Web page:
4.30 p.m. on 12 April 2019

 

Record Time for Special Dividend and Share Consolidation

 

6.00 p.m. on 12 April 2019

Cancellation of Existing Ordinary Shares

6.00 p.m. on 12 April 2019

 

Effective time and date of the Share Consolidation

 

8.00 a.m. on 15 April 2019

 

Admission of New Ordinary Shares to the Official List and to trading on the Main Market and commencement of dealings in New Ordinary Shares

 

8.00 a.m. on 15 April 2019

CREST accounts credited with New Ordinary Shares

 

By or as soon as practicable after 8.00 a.m. on 15 April 2019

 

Dispatch (where applicable) of share certificates in respect of New Ordinary Shares

 

25 April 2019

 

 

Payment date for Special Dividend

26 April 2019

 

Notes

 

1.   All time references in this announcement are to London, UK time.

 

2.   These dates are given on the basis of the Board's current expectations and are subject to change. If any of the above times and/or dates change, the revised times and/or dates will be notified to Shareholders by announcement through a Regulatory Information Service and will be available on the Company's website at www.foodtravelexperts.com.

 

3.   All events in the above timetable scheduled to take place after the Annual General Meeting in respect of the Final Dividend, the Special Dividend and the Share Consolidation respectively are conditional on the approval by Shareholders of the Final Dividend, the Special Dividend and the Share Consolidation respectively as proposed.  All events in the timetable from Admission of the New Ordinary Shares are also conditional upon Admission occurring.

 

Copies of the 2018 Annual Report and Accounts, the Circular and Form of Proxy have been submitted to the National Storage Mechanism and will shortly be available for inspection at: www.Morningstar.co.uk/uk/nsm. Copies of the 2018 Annual Report and Accounts and the Circular are also available on the Company's website at www.foodtravelexperts.com.

Annual General Meeting

The Company's Annual General Meeting will be held at 11.00am on 21 February 2019 at the offices of Travers Smith LLP, 10 Snow Hill, London, EC1A 2AL.

Regulated Information

The information set out in the Appendix, which is extracted from the 2018 Annual Report and Accounts, is included for the purposes of complying with DTR 6.3.5 and its requirements on how to make public annual financial reports.  The information in the Appendix should be read in conjunction with the Company's preliminary results for the year ended 30 September 2018 released on 21 November 2018 which can be viewed at www.foodtravelexperts.com. Together, these constitute the material required by DTR 6.3.5 to be communicated in unedited full text through a Regulatory Information Service.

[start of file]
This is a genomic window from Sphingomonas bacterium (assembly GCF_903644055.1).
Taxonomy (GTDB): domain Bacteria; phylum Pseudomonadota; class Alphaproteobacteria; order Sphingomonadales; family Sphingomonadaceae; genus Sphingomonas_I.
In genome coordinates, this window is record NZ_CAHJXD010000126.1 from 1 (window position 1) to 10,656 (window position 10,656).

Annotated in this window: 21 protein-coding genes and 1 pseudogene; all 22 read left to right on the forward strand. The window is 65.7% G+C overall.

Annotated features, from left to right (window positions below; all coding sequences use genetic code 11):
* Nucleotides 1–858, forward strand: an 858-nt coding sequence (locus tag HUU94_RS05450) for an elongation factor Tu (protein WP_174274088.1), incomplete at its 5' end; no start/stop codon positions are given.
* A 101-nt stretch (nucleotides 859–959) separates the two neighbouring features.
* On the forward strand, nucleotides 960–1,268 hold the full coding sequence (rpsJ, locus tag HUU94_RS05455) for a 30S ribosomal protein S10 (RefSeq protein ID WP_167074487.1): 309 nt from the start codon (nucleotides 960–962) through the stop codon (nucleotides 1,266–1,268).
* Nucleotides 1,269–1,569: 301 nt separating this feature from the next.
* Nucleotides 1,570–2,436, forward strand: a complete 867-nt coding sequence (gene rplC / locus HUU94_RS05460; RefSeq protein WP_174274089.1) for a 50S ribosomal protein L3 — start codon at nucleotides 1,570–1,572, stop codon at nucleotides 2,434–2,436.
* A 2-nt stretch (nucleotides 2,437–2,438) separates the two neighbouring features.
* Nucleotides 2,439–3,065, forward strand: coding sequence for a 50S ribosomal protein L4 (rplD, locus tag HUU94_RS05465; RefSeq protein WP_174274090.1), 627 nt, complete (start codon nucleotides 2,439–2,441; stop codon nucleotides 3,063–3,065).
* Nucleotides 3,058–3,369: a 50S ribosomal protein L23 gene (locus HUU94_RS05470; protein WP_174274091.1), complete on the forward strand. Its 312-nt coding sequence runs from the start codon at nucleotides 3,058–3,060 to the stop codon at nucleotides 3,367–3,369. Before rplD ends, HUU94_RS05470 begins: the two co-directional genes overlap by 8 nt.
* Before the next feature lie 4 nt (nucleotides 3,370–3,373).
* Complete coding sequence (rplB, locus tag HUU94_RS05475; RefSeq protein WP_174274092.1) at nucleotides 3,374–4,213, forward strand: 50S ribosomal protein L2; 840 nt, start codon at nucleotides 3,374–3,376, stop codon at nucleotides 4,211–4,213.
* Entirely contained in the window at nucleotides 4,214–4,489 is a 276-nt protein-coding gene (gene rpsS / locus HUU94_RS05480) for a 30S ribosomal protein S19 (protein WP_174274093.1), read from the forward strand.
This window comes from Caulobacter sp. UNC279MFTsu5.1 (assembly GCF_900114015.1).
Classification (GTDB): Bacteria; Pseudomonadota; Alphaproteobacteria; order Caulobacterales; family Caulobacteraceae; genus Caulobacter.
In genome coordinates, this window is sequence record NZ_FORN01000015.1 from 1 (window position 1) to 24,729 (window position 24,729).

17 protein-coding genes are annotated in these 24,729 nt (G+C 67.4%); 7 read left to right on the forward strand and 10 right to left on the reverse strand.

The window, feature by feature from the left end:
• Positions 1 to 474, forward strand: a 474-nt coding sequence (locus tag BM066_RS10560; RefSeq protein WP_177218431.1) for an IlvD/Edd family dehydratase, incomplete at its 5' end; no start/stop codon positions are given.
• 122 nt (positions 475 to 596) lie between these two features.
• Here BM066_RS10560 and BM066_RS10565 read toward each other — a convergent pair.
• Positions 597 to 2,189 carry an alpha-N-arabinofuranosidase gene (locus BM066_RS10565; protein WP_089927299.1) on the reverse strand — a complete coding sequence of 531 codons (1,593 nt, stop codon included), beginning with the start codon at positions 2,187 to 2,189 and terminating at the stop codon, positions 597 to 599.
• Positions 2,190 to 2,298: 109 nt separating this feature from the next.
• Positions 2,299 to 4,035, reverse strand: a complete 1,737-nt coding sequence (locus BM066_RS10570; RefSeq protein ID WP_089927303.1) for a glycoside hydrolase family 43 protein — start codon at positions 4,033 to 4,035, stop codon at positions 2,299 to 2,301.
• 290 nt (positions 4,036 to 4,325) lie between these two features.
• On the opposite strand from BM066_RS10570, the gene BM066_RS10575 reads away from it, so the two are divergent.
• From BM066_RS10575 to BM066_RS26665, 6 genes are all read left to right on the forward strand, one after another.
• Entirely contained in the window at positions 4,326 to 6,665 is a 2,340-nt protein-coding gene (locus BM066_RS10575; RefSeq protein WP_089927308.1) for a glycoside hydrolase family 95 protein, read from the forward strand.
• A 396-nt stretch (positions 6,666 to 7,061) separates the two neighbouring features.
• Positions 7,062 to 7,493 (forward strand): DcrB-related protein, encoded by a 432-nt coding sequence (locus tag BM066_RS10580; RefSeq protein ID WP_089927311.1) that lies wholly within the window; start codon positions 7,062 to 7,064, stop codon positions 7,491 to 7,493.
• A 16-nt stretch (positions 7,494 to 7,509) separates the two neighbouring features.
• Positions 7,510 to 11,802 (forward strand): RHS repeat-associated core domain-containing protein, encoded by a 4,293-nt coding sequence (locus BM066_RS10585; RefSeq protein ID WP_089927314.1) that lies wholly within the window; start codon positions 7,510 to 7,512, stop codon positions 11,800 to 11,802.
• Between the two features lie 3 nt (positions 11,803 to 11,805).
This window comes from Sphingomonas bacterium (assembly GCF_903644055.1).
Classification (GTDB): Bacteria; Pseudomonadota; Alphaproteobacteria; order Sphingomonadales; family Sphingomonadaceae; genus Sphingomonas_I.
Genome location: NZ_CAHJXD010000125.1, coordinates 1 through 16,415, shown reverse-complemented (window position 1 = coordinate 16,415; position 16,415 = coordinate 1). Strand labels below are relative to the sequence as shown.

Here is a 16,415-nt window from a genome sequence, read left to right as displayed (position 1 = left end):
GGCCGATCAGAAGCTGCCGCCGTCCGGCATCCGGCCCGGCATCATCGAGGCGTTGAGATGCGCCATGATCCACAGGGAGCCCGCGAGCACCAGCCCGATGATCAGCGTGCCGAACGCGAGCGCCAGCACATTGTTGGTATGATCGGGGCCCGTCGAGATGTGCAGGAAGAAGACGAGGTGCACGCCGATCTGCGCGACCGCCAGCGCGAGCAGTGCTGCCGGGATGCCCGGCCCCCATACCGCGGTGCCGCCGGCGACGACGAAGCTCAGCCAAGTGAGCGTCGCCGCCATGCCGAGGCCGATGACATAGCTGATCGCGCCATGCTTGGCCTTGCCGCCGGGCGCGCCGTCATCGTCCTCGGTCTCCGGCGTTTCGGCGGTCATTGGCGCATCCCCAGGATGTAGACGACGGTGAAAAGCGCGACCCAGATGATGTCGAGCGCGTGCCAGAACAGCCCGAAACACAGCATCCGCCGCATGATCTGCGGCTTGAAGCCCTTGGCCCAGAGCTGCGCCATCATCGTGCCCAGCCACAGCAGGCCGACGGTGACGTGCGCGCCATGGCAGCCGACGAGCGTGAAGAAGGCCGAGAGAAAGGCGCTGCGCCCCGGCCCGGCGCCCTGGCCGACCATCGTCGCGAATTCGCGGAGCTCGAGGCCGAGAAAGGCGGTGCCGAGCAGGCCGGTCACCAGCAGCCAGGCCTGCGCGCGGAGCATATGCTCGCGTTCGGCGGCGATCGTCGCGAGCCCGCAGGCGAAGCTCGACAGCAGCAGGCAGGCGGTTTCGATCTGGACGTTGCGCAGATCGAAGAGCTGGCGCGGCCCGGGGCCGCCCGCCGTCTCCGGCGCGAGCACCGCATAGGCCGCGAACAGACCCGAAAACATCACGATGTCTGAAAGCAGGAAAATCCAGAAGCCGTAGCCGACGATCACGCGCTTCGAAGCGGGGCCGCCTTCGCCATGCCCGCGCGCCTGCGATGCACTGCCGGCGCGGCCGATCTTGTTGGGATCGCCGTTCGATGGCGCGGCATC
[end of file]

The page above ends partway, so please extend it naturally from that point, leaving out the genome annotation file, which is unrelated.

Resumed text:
For further information contact:

 

SSP Group plc

 

Helen Byrne

Company Secretary & General Counsel

0207 543 3300

 

Investor and analyst enquiries

Sarah John

Director of Investor Relations

+44 (0) 203 714 5251

E-mail: sarah.john@ssp-intl.com

Appendix

This material should also be read in conjunction with, and is not a substitute for reading, the full 2018 Annual Report and Accounts.

 

Note and page references in the text of this Appendix refer to note numbers and page numbers in the 2018 Annual Report and Accounts that can be viewed on the Company's website.

 

1.   Directors' Responsibility statement

 

The following responsibility statement is repeated here to comply with DTR 6.3.5.  This statement relates to, and is extracted from, page 60 of the 2018 Annual Report and Accounts. Responsibility is for the full 2018 Annual Report and Accounts, not the extracted information presented in this announcement and the full year results announcement.

 

The Directors are responsible for preparing the annual report and the Group and parent company financial statements in accordance with applicable law and regulations. 

 

Company law requires the Directors to prepare Group and parent company financial statements for each financial year. Under that law they are required to prepare the Group financial statements in accordance with International Financial Reporting Standards as adopted by the European Union (IFRSs as adopted by the EU) and applicable law, and have elected to prepare the parent company financial statements on the same basis.

 

Under company law, the Directors must not approve the financial statements unless they are satisfied that they give a true and fair view of the state of affairs of the Group and parent company, and of their profit or loss for that period. In preparing each of the Group and parent company financial statements, the Directors are required to: